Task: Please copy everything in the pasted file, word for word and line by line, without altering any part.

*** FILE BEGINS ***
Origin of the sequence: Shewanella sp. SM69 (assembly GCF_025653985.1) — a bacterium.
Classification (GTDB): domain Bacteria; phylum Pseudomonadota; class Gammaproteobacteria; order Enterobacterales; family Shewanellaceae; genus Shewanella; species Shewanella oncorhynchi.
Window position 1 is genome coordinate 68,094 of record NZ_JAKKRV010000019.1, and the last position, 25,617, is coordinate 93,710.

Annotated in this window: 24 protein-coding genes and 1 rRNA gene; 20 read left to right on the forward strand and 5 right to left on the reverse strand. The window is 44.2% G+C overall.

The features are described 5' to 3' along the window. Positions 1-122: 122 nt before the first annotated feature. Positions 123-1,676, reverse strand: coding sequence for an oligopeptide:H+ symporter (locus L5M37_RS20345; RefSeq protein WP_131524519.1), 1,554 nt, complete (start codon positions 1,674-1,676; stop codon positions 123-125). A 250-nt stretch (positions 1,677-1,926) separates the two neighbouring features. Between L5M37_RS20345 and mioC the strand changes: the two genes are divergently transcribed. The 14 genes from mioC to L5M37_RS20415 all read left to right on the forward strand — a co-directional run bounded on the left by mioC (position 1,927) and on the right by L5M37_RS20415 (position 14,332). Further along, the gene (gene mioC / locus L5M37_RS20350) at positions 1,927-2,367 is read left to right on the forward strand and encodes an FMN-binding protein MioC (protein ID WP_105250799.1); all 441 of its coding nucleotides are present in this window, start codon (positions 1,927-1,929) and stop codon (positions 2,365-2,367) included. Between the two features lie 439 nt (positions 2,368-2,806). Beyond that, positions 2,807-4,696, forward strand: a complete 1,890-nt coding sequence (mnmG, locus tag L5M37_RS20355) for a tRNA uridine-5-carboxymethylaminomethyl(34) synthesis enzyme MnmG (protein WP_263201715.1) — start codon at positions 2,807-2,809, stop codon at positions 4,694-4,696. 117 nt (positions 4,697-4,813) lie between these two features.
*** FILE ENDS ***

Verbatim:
Origin of the sequence: Shewanella sp. SM69 (assembly GCF_025653985.1) — a bacterium.
Classification (GTDB): domain Bacteria; phylum Pseudomonadota; class Gammaproteobacteria; order Enterobacterales; family Shewanellaceae; genus Shewanella; species Shewanella oncorhynchi.
Window position 1 is genome coordinate 68,094 of record NZ_JAKKRV010000019.1, and the last position, 25,617, is coordinate 93,710.

Annotated in this window: 24 protein-coding genes and 1 rRNA gene; 20 read left to right on the forward strand and 5 right to left on the reverse strand. The window is 44.2% G+C overall.

The features are described 5' to 3' along the window. Positions 1-122: 122 nt before the first annotated feature. Positions 123-1,676, reverse strand: coding sequence for an oligopeptide:H+ symporter (locus L5M37_RS20345; RefSeq protein WP_131524519.1), 1,554 nt, complete (start codon positions 1,674-1,676; stop codon positions 123-125). A 250-nt stretch (positions 1,677-1,926) separates the two neighbouring features. Between L5M37_RS20345 and mioC the strand changes: the two genes are divergently transcribed. The 14 genes from mioC to L5M37_RS20415 all read left to right on the forward strand — a co-directional run bounded on the left by mioC (position 1,927) and on the right by L5M37_RS20415 (position 14,332). Further along, the gene (gene mioC / locus L5M37_RS20350) at positions 1,927-2,367 is read left to right on the forward strand and encodes an FMN-binding protein MioC (protein ID WP_105250799.1); all 441 of its coding nucleotides are present in this window, start codon (positions 1,927-1,929) and stop codon (positions 2,365-2,367) included. Between the two features lie 439 nt (positions 2,368-2,806). Beyond that, positions 2,807-4,696, forward strand: a complete 1,890-nt coding sequence (mnmG, locus tag L5M37_RS20355) for a tRNA uridine-5-carboxymethylaminomethyl(34) synthesis enzyme MnmG (protein WP_263201715.1) — start codon at positions 2,807-2,809, stop codon at positions 4,694-4,696. 117 nt (positions 4,697-4,813) lie between these two features.